Rights groups say the fraud committed this year was enough to invalidate the results of the first round of parliamentary polls where the NDP won more than 40 per cent of the vote. “The results cannot be anything near true,” Abu Seada said. That the NDP would win an overwhelming majority of parliamentary seats was almost a foregone conclusion but both local and international observers said the polls would put to the test Egypt’s repeated pledges for democratic reform.

El-Boraie said indelible phosphoric ink for fingers when voting and allowing local monitoring and transparent ballot boxes were some “positive steps taken on the technical level. But nothing has actually changed on the political side. The situation is as bad as ever”.

For Ibrahim the situation may even be “far worse than expected. Expectations were high after the amendment of Article 76 of the constitution, and the government repeated promises for democratic reform.”

The fact that the government allowed local civil society to monitor the elections and the international pressure for democratisation similarly “raised hopes for cleaner and fairer polls,” Ibrahim added. “But the fraud committed has already cast doubt on the integrity of the polls and reveals that something malicious is going on.”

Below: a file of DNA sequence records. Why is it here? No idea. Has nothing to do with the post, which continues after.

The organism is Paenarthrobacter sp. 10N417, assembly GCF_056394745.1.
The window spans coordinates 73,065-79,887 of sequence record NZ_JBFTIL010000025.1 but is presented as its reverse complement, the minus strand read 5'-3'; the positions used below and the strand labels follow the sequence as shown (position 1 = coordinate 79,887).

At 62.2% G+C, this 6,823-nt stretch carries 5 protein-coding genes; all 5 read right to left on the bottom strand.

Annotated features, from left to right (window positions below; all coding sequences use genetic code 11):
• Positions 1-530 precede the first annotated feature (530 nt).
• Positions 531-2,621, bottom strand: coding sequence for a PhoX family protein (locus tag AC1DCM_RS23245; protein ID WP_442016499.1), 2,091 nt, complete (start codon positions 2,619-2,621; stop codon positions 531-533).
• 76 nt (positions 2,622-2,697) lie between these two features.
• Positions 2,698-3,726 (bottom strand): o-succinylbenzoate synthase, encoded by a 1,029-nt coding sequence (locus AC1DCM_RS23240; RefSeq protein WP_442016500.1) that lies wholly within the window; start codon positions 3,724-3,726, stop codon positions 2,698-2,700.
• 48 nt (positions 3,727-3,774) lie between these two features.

The NDP had a dominant 85 per cent of Egypt’s 444 parliamentary seats but the opposition was hoping to increase its representation now that whoever wins the seats will likely play a role in determining contenders for the presidential elections six years from now. According to a recent constitutional amendment allowing for multi-candidate presidential elections, political parties must have a minimum five per cent of seats in parliament to nominate a candidate for the presidency.

“The ruling party wants to remain in total control and the very idea that it could lose control drives it crazy,” Ibrahim said. Which explains why monitors “were always kicked out of polling stations during ballot counts,” he added.

“It’s high time the government takes real steps towards reform before we have democracy forced upon us from the outside,” El-Boraie contended.